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From Middle English conjuracioun, from Old French conjuracion, from Latin coniuration-, stem of coniuratio (a swearing together, a conspiracy)


  • IPA(key): /ˌkʌnd͡ʒəˈɹeɪʃən/, /ˌkɒnd͡ʒəˈɹeɪʃən/
    • (file)


conjuration (countable and uncountable, plural conjurations)

  1. Conjuring, legerdemain or magic.
    • 1827, Henry Hallam, The Constitutional History of England
      Pretended conjurations and prophecies of that event.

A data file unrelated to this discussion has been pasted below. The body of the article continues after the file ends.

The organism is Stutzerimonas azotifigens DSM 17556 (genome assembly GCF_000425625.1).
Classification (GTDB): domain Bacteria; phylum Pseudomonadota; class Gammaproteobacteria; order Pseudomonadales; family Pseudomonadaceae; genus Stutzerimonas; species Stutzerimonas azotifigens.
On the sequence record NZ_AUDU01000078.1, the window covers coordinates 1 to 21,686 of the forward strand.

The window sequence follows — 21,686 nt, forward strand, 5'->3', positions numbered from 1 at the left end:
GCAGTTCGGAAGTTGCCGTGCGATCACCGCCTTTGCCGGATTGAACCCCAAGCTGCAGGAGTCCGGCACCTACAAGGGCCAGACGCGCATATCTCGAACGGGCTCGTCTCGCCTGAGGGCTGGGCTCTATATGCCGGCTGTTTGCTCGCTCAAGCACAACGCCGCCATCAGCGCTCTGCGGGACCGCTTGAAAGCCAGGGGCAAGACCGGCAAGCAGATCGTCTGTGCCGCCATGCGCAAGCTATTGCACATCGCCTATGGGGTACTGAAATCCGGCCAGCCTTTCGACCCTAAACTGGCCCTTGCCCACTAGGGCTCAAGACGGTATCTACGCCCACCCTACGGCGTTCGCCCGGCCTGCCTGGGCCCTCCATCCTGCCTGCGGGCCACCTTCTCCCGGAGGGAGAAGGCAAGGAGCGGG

2. A magic trick.
  3. (obsolete) The act of calling or summoning by a sacred name, or in solemn manner, or binding by an oath; an earnest entreaty; adjuration.
  4. (obsolete) A league for a criminal purpose; conspiracy.


The translations below need to be checked and inserted above into the appropriate translation tables, removing any numbers. Numbers do not necessarily match those in definitions. See instructions at Wiktionary:Entry layout § Translations.